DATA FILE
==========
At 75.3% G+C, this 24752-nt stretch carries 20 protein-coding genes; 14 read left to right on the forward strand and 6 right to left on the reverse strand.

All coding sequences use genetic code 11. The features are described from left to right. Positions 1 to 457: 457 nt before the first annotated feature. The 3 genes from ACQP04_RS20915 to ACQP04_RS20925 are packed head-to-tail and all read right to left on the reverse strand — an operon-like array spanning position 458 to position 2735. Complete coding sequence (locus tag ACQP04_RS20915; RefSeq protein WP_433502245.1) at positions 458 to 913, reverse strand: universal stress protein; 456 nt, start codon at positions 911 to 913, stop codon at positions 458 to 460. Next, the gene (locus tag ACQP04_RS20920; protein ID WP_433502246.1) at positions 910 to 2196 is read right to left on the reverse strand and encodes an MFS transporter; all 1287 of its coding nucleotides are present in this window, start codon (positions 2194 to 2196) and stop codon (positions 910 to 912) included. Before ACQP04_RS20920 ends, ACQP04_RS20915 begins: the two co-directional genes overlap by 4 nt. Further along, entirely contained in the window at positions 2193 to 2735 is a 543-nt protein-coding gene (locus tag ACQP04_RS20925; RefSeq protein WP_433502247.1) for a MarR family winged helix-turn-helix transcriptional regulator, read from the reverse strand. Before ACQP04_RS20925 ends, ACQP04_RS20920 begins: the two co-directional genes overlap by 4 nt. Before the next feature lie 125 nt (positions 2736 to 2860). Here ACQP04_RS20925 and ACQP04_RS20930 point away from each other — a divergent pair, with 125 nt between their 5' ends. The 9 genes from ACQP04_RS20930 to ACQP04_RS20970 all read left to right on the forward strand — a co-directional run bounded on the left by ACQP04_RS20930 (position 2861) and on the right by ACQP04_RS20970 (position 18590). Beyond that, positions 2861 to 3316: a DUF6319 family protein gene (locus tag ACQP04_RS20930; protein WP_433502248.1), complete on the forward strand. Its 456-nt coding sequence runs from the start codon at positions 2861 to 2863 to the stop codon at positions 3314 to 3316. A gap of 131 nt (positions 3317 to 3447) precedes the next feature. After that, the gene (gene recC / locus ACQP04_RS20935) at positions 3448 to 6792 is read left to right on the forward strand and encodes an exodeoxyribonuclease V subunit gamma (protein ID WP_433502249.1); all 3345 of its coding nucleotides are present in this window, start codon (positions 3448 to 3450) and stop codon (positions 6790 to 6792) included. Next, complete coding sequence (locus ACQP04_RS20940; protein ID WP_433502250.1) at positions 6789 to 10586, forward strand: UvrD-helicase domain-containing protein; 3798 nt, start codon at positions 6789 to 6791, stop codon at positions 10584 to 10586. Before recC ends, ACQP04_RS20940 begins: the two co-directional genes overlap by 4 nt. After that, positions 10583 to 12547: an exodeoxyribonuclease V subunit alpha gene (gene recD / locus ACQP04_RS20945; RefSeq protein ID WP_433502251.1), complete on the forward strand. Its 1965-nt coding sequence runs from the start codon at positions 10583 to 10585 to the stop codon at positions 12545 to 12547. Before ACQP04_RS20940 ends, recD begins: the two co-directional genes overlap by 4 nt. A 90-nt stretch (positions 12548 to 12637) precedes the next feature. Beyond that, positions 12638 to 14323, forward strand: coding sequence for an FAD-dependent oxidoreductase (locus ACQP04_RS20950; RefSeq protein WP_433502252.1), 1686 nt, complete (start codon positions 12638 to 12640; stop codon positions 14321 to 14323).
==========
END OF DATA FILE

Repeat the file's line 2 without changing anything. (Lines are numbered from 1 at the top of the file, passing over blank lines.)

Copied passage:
All coding sequences use genetic code 11. The features are described from left to right. Positions 1 to 457: 457 nt before the first annotated feature. The 3 genes from ACQP04_RS20915 to ACQP04_RS20925 are packed head-to-tail and all read right to left on the reverse strand — an operon-like array spanning position 458 to position 2735. Complete coding sequence (locus tag ACQP04_RS20915; RefSeq protein WP_433502245.1) at positions 458 to 913, reverse strand: universal stress protein; 456 nt, start codon at positions 911 to 913, stop codon at positions 458 to 460. Next, the gene (locus tag ACQP04_RS20920; protein ID WP_433502246.1) at positions 910 to 2196 is read right to left on the reverse strand and encodes an MFS transporter; all 1287 of its coding nucleotides are present in this window, start codon (positions 2194 to 2196) and stop codon (positions 910 to 912) included. Before ACQP04_RS20920 ends, ACQP04_RS20915 begins: the two co-directional genes overlap by 4 nt. Further along, entirely contained in the window at positions 2193 to 2735 is a 543-nt protein-coding gene (locus tag ACQP04_RS20925; RefSeq protein WP_433502247.1) for a MarR family winged helix-turn-helix transcriptional regulator, read from the reverse strand. Before ACQP04_RS20925 ends, ACQP04_RS20920 begins: the two co-directional genes overlap by 4 nt. Before the next feature lie 125 nt (positions 2736 to 2860). Here ACQP04_RS20925 and ACQP04_RS20930 point away from each other — a divergent pair, with 125 nt between their 5' ends. The 9 genes from ACQP04_RS20930 to ACQP04_RS20970 all read left to right on the forward strand — a co-directional run bounded on the left by ACQP04_RS20930 (position 2861) and on the right by ACQP04_RS20970 (position 18590). Beyond that, positions 2861 to 3316: a DUF6319 family protein gene (locus tag ACQP04_RS20930; protein WP_433502248.1), complete on the forward strand. Its 456-nt coding sequence runs from the start codon at positions 2861 to 2863 to the stop codon at positions 3314 to 3316. A gap of 131 nt (positions 3317 to 3447) precedes the next feature. After that, the gene (gene recC / locus ACQP04_RS20935) at positions 3448 to 6792 is read left to right on the forward strand and encodes an exodeoxyribonuclease V subunit gamma (protein ID WP_433502249.1); all 3345 of its coding nucleotides are present in this window, start codon (positions 3448 to 3450) and stop codon (positions 6790 to 6792) included. Next, complete coding sequence (locus ACQP04_RS20940; protein ID WP_433502250.1) at positions 6789 to 10586, forward strand: UvrD-helicase domain-containing protein; 3798 nt, start codon at positions 6789 to 6791, stop codon at positions 10584 to 10586. Before recC ends, ACQP04_RS20940 begins: the two co-directional genes overlap by 4 nt. After that, positions 10583 to 12547: an exodeoxyribonuclease V subunit alpha gene (gene recD / locus ACQP04_RS20945; RefSeq protein ID WP_433502251.1), complete on the forward strand. Its 1965-nt coding sequence runs from the start codon at positions 10583 to 10585 to the stop codon at positions 12545 to 12547. Before ACQP04_RS20940 ends, recD begins: the two co-directional genes overlap by 4 nt. A 90-nt stretch (positions 12548 to 12637) precedes the next feature. Beyond that, positions 12638 to 14323, forward strand: coding sequence for an FAD-dependent oxidoreductase (locus ACQP04_RS20950; RefSeq protein WP_433502252.1), 1686 nt, complete (start codon positions 12638 to 12640; stop codon positions 14321 to 14323).